the taxi wars

Uber and Lyft Both Launch Carpool Services to Let You Share Rides With Strangers

Lyft Line, for when you care more about cost than peace and quiet.

Here’s a parable about what it’s like to compete with Uber in the car-hailing business:

Back in April, Uber’s smaller, mustachioed competitor, Lyft, quietly acquired a company called Rover, which made real-time tracking software for buses, trains, and taxis. Together, Lyft and Rover started a project that would ultimately become known as “Lyft Line” — a carpooling service that would match Lyft riders going along similar routes and group them together in one car, charging each rider a reduced rate in exchange for sharing the backseat with a stranger. The company beta-tested Lyft Line among its own employees, then, when it was ready, prepped it for the public. It planned to announce the news officially this morning.

Yesterday, before the Lyft news had landed, Uber put up a blog post announcing “UberPool,” which appears to be a virtually identical service to Lyft Line. By moving up its announcement to preempt Lyft’s, Uber had both stolen its competitor’s thunder in admirable dog-eat-dog fashion and introduced what it hopes will become the digital-age equivalent of the carpool.

Them’s the breaks!

Anyway, both Lyft Line and UberPool are out now. (Well, Lyft Line is live — Uber says UberPool will be ready by August 15. Both services are operating exclusively in San Francisco at the beginning, with more cities being added in the future.) To get a ride on Lyft Line, you simply request a ride through the app’s “Line” feature, type in your destination, then wait while Lyft’s algorithm matches you with one or two other Lyft riders who want to go in the same direction. The driver picks each rider up in order of proximity (curbside wait time for the second and third rider is limited to one minute, to prevent dawdling), and drops all the passengers off at their desired destinations.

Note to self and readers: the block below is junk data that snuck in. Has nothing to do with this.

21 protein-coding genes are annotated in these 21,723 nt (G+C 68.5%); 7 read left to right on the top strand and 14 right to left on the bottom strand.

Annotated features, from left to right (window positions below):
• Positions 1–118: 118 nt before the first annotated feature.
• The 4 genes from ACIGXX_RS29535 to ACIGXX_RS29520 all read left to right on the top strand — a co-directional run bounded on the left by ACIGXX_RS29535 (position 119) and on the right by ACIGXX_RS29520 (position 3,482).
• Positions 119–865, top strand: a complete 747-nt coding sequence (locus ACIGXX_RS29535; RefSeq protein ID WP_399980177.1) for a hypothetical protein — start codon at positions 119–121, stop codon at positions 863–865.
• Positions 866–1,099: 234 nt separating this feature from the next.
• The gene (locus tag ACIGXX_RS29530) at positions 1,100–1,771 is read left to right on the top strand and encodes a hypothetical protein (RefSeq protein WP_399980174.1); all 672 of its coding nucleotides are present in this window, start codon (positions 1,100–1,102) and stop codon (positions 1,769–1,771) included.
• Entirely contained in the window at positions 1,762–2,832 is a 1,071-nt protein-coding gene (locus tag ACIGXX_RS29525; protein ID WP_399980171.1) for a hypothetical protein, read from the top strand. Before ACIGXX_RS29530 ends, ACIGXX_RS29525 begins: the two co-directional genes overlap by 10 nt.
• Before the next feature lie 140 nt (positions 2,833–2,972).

Why carpool instead of ride solo? Well, for one thing, it’ll be cheaper. Riders who choose the carpooling option will be guaranteed a lower fare than passengers who opt to ride alone, even if they don’t get matched with any other riders. And if they do, fares will be significantly lower than comparable single-rider fares. (Lyft says its drivers will still get the same cut of each group fare as they do on solo trips.) A trip to the airport that normally costs $40 could cost $20 or $25, depending on how many riders are accompanying you.

Lyft is billing Lyft Line as a way to reduce congestion and lower the cost of getting from place to place — ultimately, the company’s goal is to make commuting to work using Lyft cheap enough that you’ll get rid of your car altogether — and Uber presumably wants to do the same thing with UberPool. But the effect of both of these services, if they succeed, could be the completion of a private transportation network that serves people who either don’t live near existing bus or subway lines, or who would rather take an Uber or Lyft to work than ride along a preexisting route. And even though the shared rides will be more affordable than most private transportation options, it raises questions about who, exactly, will fund public transit lines, if everyone who can afford to commute in an Uber or a Lyft car is taking one to work.

We’ve spent our entire lives moving around transit. Paying to rent near it. Sprinting to catch it. Timing our days to its timetables,” Lyft wrote in a blog post today. “But from today on, transit comes to us.” Uber echoed the sentiment in its announcement: “While the UberPool idea is simple, the implications are profound.

Like the old carpool model it hopes to replace, riding in an Uber or a Lyft with strangers will also introduce some interesting social questions. What if you’re placed in the backseat with a jerk? What’s the etiquette about about calling shotgun? How many people will get dates out of this thing?

Lyft has other concerns on its plate — namely, getting up to speed in New York, where it just launched amid a regulatory tangle — but Lyft Line is an area where it could be able to steal business from Uber by offering cheaper options. Though, if its announcement’s timing is any indication, Uber is ready for yet another fight.

Uber and Lyft Both Launch Carpool Services